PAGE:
♥ When in Rome…
…Or Munich in this case, one must sample the beer – you know, simply to broaden one’s horizon. No excuses – you must taste it. I’m not a beer drinker, as I find it really bloating and I’m not keen on the flavour. However, the German beer is really clean and not as yeasty. A lot of German brewers follow an old fashioned rule that states you must only use water, hops and malt – no additives and such. It certainly pays off when it comes to the palate.
♥ Off the Beaten Track
Aumeister was by far my favourite beer garden in Munich. I found it by chance when I got lost in the northern corner of The Englischen Garten (English Garden). Some lovely locals directed me and I am so grateful. Weirdly, in the appropriately named English Garden I felt like the only English person, well at least in Aumeister (which I loved). The sun was shining down (this of course, is pot luck), every dog owner seemed to be out, and it had a really peaceful atmosphere (despite the crowds and band). I could have happily spent all day there.
♥ Shorts and Braces
You can’t help but smile and cheer when the ‘om pa pa’ band (dressed in lederhosen) start playing. Seriously, if you ever go I bet you’ll be tapping your feet and swaying to the music – it’s infectious. I didn’t recognise any of the songs, but that’s the great thing about it – you can ‘om pa pa’ your way through. Oh and check out the spoon players – they’re a lot noisier and talented than you might think.
♥ Embrace your Inner Tourist
You have to visit the Hofbrauhaus. Yes, it is touristy, but it is also full of locals and it is bloody good fun. You simply find a space on one of the long wooden benches and order a drink from the waiter. It’s really social chatting to your newly acquainted drinking partners. Language barriers do not apply – everyone knows how to clink a stein. If you need further convincing, not only is it right in the city centre (Hochbruchenstrasse will lead you there, you can’t miss it), but it is also free to enter. It’s open from 9am through til late and every time I popped in it was very busy and loud (in a good way). Oh, and don’t forget to look up at the amazing ceiling.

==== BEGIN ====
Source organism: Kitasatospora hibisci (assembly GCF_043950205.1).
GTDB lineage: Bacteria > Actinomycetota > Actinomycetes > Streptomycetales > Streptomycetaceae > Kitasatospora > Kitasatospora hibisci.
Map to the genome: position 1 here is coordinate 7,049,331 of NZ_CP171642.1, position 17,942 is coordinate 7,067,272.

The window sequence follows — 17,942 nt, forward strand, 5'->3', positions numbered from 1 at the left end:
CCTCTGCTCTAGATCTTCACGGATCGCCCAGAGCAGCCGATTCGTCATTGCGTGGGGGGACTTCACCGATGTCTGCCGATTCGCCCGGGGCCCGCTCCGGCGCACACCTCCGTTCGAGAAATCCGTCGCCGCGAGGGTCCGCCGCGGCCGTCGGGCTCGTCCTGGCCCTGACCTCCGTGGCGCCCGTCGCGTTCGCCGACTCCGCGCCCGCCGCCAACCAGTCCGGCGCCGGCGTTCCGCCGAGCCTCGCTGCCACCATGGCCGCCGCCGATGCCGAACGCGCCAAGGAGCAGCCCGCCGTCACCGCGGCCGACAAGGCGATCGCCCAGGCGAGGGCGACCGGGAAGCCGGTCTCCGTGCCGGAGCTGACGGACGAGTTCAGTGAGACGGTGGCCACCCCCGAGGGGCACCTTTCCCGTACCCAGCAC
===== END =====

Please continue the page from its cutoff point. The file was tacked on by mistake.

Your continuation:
♥ Bread Belly
Beer in one hand, pretzel in the other. They go together like salt and pepper, like Barbie and Ken, like me and travel. Every beer garden I went to sold them. They are super cheap, really filling and great for veggies like moi. I always shared one and it was more than enough (they’re practically the size of my head!). Forget nuts, giant salty pretzels are all the rage in Munich. I just wish it was a trend that would catch on here in the UK.
♥ Learn the Lingo
So you’ve probably worked out that a ‘stein’ is the glass the beer is drank from. Very similar to the English ‘beer’, in German it is simply ‘bier’. Add a ‘hallo’ (hello), ‘ein’ (one) bier ‘bitte’ (pronounced like ‘bitter’ and German for please) and you’re well on your way to being a bonafide Deutsche. Oh and don’t forget a ‘danke’ (pronounced ‘danka’, meaning thank you).
♥ A Slice of China in Munich
82 feet high, located in the famous Englischen Garten, and the second largest beer garden in Munich, with 7,500 seats. You can’t miss the Chinesischer Turm (in both ways). It brings in a touristy crowd with it being a stop point on many cycle tours, but it also has a local scene thanks to the nearby university. I visited on a Monday lunchtime and it was pleasantly quiet. The five storey wooden pagoda the garden centres around is very dramatic and the lanterns add to the ambience. It’s worth a picture. For every beer you buy the price includes an added extra for the stein. You receive a token and provided you return the glass you recoup that extra cost.
What do you think? Do you have any more tips to add to this list? Have I inspired you to visit? X